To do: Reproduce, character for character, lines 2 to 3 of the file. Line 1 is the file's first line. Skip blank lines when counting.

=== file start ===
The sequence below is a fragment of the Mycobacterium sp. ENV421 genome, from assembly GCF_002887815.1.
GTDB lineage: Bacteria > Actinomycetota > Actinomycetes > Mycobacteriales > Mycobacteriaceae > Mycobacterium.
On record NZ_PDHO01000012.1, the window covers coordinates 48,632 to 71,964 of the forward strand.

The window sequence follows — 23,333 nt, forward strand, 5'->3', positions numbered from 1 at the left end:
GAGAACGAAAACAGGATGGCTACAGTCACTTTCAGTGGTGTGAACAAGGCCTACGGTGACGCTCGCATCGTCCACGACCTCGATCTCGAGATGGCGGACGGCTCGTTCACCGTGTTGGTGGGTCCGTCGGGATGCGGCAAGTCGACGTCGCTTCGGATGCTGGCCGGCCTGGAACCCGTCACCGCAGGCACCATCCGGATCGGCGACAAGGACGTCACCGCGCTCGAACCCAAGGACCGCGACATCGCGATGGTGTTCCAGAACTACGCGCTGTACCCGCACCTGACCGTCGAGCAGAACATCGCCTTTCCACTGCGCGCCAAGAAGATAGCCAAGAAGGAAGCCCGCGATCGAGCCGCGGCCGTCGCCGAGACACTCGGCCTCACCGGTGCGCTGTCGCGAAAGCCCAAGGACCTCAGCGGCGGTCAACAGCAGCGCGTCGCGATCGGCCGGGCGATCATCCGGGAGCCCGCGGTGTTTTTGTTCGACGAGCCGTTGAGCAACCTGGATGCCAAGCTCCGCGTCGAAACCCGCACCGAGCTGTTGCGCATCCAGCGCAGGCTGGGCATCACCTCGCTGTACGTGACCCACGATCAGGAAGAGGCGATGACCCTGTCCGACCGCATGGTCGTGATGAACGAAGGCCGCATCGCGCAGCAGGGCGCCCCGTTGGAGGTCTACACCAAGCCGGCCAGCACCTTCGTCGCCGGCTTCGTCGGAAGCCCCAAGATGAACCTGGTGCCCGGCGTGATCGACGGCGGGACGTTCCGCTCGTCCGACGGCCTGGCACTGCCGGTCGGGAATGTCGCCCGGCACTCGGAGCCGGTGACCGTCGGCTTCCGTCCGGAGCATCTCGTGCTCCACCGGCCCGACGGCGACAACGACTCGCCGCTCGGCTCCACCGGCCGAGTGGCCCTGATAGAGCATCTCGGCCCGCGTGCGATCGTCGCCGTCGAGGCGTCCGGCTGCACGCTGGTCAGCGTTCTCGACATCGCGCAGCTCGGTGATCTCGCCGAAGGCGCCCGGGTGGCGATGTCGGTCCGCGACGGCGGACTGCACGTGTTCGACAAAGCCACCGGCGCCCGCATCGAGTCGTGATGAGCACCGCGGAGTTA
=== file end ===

GTDB lineage: Bacteria > Actinomycetota > Actinomycetes > Mycobacteriales > Mycobacteriaceae > Mycobacterium.
On record NZ_PDHO01000012.1, the window covers coordinates 48,632 to 71,964 of the forward strand.